When you commit turnovers all first half and miss shots all second half, you get embarrassed the way the Charlotte Bobcats were Wednesday.
The Indiana Pacers are a good defensive team. But this went beyond how the Pacers guarded. The Bobcats committed 11 turnovers before halftime, then shot 9-of-41 in the second half, accounting for a 101-77 loss at Bankers Life Fieldhouse.
This was the third time in eight games the Bobcats failed to reach 80 points, which says a lot about why they have the worst record in the NBA (12-40) entering All-Star break.
The early turnovers cost them a halftime lead, because there was little else wrong with how they played before halftime. Then they were dreadful in the second half, outscored 52-31.
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How bad were they offensively? The three big men who played – Byron Mullens, Bismack Biyombo and Brendan Haywood – combined to shoot 4-of-19 in the second half.
Indiana is best in the NBA in points allowed (90.1) and opponent field-goal percentage (.419). But this wasn’t all the Pacers’ doing.
“Sure, credit them,’’ said Bobcats coach Mike Dunlap. “But a lot of it was our own carelessness and we missed a lot of shots.’’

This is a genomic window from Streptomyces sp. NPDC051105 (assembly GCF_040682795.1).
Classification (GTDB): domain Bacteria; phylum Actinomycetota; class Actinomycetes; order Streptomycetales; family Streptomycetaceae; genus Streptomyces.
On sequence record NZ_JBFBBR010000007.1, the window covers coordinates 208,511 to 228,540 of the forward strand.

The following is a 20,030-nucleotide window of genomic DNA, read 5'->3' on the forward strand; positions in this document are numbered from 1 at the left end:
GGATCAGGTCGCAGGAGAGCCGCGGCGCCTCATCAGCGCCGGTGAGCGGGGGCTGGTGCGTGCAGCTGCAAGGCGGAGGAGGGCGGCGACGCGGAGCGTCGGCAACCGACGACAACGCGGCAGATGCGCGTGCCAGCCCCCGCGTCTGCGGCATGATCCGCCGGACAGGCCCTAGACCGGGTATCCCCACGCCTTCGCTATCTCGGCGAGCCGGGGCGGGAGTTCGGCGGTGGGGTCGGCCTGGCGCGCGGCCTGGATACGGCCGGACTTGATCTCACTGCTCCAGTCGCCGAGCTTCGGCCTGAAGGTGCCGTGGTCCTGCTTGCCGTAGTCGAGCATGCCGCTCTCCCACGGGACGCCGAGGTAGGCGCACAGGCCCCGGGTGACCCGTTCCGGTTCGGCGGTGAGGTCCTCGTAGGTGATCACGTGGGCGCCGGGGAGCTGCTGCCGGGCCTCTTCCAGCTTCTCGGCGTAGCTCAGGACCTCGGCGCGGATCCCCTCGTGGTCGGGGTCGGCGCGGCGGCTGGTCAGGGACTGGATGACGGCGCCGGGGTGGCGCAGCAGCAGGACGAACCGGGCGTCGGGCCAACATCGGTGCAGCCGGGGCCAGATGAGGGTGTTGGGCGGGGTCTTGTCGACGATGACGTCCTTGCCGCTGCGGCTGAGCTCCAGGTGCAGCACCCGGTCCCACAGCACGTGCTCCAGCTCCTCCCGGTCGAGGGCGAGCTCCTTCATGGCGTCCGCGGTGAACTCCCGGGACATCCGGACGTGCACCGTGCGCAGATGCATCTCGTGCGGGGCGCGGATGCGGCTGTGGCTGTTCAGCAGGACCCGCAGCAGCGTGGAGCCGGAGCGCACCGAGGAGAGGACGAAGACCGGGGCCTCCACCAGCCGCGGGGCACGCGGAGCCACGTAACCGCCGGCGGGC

Dunlap was troubled by what he called his team’s passive approach to “50-50 balls’’ His team was outrebounded by 15 in the second half. One game after grabbing a career-high 18 rebounds, Mullens finished Wednesday with three boards in nearly 35 minutes.
When Dunlap mentioned his players should be striving for “consistency,’’ it wasn’t hard to guess Mullens. Before the game, Dunlap had said Mullens has the potential to average a double-double “but that takes a lot of grit.’’
Mullens did finish with 19 points, but he was outhustled much of the night by former North Carolina star Tyler Hansbrough. Filling in for David West (scratched cornea), Hansbrough made his first start of the season, finishing with 19 points and 10 boards.
Indiana small forward Paul George was all-around spectacular, with 23 points, 12 rebounds and 12 assists.
But again this was as much what the Bobcats failed to do as how the Pacers succeeded.
“We’re best when we get into transition; when we’re running and pressuring the ball. We didn’t do that much after halftime,’’ said captain Gerald Henderson (14 points). “Our shots weren’t falling but also we didn’t get the ball into the paint much.
“They really attacked, and that made the difference.’’